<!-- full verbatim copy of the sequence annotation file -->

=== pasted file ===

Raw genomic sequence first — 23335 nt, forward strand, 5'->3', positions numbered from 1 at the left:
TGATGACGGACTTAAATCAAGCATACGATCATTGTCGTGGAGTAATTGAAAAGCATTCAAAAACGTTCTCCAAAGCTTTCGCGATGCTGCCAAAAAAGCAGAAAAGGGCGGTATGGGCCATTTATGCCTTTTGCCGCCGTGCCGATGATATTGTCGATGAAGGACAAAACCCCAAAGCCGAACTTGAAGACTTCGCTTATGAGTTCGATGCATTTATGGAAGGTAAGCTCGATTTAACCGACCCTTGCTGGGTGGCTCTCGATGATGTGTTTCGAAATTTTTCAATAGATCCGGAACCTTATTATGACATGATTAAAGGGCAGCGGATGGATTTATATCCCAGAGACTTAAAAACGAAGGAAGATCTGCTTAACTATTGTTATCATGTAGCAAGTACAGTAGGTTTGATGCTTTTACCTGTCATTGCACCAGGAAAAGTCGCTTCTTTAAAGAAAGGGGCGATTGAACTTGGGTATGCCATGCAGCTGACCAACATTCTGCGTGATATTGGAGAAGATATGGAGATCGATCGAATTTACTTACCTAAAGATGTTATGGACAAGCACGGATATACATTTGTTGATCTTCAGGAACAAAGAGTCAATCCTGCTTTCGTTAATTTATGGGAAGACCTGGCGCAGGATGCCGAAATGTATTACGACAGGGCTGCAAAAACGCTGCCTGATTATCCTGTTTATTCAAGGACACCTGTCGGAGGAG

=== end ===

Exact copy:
Raw genomic sequence first — 23335 nt, forward strand, 5'->3', positions numbered from 1 at the left:
TGATGACGGACTTAAATCAAGCATACGATCATTGTCGTGGAGTAATTGAAAAGCATTCAAAAACGTTCTCCAAAGCTTTCGCGATGCTGCCAAAAAAGCAGAAAAGGGCGGTATGGGCCATTTATGCCTTTTGCCGCCGTGCCGATGATATTGTCGATGAAGGACAAAACCCCAAAGCCGAACTTGAAGACTTCGCTTATGAGTTCGATGCATTTATGGAAGGTAAGCTCGATTTAACCGACCCTTGCTGGGTGGCTCTCGATGATGTGTTTCGAAATTTTTCAATAGATCCGGAACCTTATTATGACATGATTAAAGGGCAGCGGATGGATTTATATCCCAGAGACTTAAAAACGAAGGAAGATCTGCTTAACTATTGTTATCATGTAGCAAGTACAGTAGGTTTGATGCTTTTACCTGTCATTGCACCAGGAAAAGTCGCTTCTTTAAAGAAAGGGGCGATTGAACTTGGGTATGCCATGCAGCTGACCAACATTCTGCGTGATATTGGAGAAGATATGGAGATCGATCGAATTTACTTACCTAAAGATGTTATGGACAAGCACGGATATACATTTGTTGATCTTCAGGAACAAAGAGTCAATCCTGCTTTCGTTAATTTATGGGAAGACCTGGCGCAGGATGCCGAAATGTATTACGACAGGGCTGCAAAAACGCTGCCTGATTATCCTGTTTATTCAAGGACACCTGTCGGAGGAG